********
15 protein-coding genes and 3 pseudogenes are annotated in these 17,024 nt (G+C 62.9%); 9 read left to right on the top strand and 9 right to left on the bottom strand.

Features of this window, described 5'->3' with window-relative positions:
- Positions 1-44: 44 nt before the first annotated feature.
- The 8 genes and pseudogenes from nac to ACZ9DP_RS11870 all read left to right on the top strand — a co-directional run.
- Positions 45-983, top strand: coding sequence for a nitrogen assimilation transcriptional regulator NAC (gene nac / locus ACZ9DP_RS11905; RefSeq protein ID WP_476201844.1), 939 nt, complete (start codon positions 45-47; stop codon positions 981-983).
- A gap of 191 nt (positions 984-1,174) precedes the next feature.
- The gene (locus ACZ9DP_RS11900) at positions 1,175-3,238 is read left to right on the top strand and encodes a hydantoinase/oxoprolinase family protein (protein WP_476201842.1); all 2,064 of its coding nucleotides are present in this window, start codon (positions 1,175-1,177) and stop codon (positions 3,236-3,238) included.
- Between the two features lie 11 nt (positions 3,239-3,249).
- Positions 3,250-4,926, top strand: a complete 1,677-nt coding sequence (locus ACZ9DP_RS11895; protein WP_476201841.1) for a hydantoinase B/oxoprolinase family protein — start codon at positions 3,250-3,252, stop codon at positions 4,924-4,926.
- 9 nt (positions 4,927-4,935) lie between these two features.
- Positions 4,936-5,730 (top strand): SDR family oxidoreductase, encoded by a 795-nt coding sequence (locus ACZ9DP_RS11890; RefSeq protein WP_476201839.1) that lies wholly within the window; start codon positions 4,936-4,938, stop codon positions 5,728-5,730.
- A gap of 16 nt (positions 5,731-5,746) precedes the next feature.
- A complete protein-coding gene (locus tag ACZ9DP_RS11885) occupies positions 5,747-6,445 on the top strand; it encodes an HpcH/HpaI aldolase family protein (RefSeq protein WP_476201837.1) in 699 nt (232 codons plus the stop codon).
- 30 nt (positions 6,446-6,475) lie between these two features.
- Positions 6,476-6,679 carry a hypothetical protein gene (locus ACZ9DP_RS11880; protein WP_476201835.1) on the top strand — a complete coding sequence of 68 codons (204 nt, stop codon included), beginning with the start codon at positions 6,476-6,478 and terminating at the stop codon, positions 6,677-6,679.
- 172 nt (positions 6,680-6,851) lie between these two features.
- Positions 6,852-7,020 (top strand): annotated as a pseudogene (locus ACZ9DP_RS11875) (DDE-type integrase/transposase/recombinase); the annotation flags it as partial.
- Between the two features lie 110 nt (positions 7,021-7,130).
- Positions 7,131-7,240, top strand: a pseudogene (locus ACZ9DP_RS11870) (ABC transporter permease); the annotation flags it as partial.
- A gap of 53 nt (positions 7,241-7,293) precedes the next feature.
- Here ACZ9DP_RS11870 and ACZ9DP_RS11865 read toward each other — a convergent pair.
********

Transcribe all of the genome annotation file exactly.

15 protein-coding genes and 3 pseudogenes are annotated in these 17,024 nt (G+C 62.9%); 9 read left to right on the top strand and 9 right to left on the bottom strand.

Features of this window, described 5'->3' with window-relative positions:
- Positions 1-44: 44 nt before the first annotated feature.
- The 8 genes and pseudogenes from nac to ACZ9DP_RS11870 all read left to right on the top strand — a co-directional run.
- Positions 45-983, top strand: coding sequence for a nitrogen assimilation transcriptional regulator NAC (gene nac / locus ACZ9DP_RS11905; RefSeq protein ID WP_476201844.1), 939 nt, complete (start codon positions 45-47; stop codon positions 981-983).
- A gap of 191 nt (positions 984-1,174) precedes the next feature.
- The gene (locus ACZ9DP_RS11900) at positions 1,175-3,238 is read left to right on the top strand and encodes a hydantoinase/oxoprolinase family protein (protein WP_476201842.1); all 2,064 of its coding nucleotides are present in this window, start codon (positions 1,175-1,177) and stop codon (positions 3,236-3,238) included.
- Between the two features lie 11 nt (positions 3,239-3,249).
- Positions 3,250-4,926, top strand: a complete 1,677-nt coding sequence (locus ACZ9DP_RS11895; protein WP_476201841.1) for a hydantoinase B/oxoprolinase family protein — start codon at positions 3,250-3,252, stop codon at positions 4,924-4,926.
- 9 nt (positions 4,927-4,935) lie between these two features.
- Positions 4,936-5,730 (top strand): SDR family oxidoreductase, encoded by a 795-nt coding sequence (locus ACZ9DP_RS11890; RefSeq protein WP_476201839.1) that lies wholly within the window; start codon positions 4,936-4,938, stop codon positions 5,728-5,730.
- A gap of 16 nt (positions 5,731-5,746) precedes the next feature.
- A complete protein-coding gene (locus tag ACZ9DP_RS11885) occupies positions 5,747-6,445 on the top strand; it encodes an HpcH/HpaI aldolase family protein (RefSeq protein WP_476201837.1) in 699 nt (232 codons plus the stop codon).
- 30 nt (positions 6,446-6,475) lie between these two features.
- Positions 6,476-6,679 carry a hypothetical protein gene (locus ACZ9DP_RS11880; protein WP_476201835.1) on the top strand — a complete coding sequence of 68 codons (204 nt, stop codon included), beginning with the start codon at positions 6,476-6,478 and terminating at the stop codon, positions 6,677-6,679.
- 172 nt (positions 6,680-6,851) lie between these two features.
- Positions 6,852-7,020 (top strand): annotated as a pseudogene (locus ACZ9DP_RS11875) (DDE-type integrase/transposase/recombinase); the annotation flags it as partial.
- Between the two features lie 110 nt (positions 7,021-7,130).
- Positions 7,131-7,240, top strand: a pseudogene (locus ACZ9DP_RS11870) (ABC transporter permease); the annotation flags it as partial.
- A gap of 53 nt (positions 7,241-7,293) precedes the next feature.
- Here ACZ9DP_RS11870 and ACZ9DP_RS11865 read toward each other — a convergent pair.